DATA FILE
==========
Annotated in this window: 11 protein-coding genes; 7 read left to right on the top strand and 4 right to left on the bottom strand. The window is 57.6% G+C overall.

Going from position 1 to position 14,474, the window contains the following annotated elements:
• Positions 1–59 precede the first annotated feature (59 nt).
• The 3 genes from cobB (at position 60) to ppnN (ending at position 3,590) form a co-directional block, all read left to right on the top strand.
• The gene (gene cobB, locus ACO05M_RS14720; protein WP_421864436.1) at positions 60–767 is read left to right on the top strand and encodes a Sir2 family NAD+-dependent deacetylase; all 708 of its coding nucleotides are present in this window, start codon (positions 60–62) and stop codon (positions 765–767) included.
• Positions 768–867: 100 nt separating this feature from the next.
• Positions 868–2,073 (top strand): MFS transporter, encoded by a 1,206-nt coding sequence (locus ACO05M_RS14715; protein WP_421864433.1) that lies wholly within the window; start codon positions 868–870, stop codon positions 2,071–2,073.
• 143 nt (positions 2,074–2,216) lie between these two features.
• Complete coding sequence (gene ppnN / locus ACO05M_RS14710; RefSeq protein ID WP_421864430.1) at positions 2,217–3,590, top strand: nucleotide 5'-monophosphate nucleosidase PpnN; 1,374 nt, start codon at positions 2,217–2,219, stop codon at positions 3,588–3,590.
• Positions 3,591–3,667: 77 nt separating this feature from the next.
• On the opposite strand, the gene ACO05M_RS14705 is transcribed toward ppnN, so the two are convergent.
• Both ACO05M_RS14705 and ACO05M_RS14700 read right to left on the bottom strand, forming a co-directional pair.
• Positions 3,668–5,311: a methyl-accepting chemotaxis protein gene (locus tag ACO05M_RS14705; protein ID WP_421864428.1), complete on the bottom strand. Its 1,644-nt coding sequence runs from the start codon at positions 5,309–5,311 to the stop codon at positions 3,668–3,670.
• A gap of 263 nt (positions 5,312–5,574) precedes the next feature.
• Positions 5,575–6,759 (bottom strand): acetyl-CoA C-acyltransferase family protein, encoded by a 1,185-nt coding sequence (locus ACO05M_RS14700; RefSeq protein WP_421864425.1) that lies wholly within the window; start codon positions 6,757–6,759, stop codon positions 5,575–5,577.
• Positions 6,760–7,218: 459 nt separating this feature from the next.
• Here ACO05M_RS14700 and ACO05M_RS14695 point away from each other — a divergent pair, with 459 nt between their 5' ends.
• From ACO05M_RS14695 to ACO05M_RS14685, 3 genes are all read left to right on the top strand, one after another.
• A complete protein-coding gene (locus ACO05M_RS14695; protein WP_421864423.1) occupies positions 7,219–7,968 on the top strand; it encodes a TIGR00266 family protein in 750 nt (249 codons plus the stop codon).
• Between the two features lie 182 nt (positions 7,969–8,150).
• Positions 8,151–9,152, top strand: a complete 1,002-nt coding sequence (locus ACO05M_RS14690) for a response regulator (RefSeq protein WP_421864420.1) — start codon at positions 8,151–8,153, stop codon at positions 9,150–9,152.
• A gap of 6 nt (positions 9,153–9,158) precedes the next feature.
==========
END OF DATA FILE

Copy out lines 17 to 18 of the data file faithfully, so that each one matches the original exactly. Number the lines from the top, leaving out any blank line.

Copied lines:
• Here ACO05M_RS14700 and ACO05M_RS14695 point away from each other — a divergent pair, with 459 nt between their 5' ends.
• From ACO05M_RS14695 to ACO05M_RS14685, 3 genes are all read left to right on the top strand, one after another.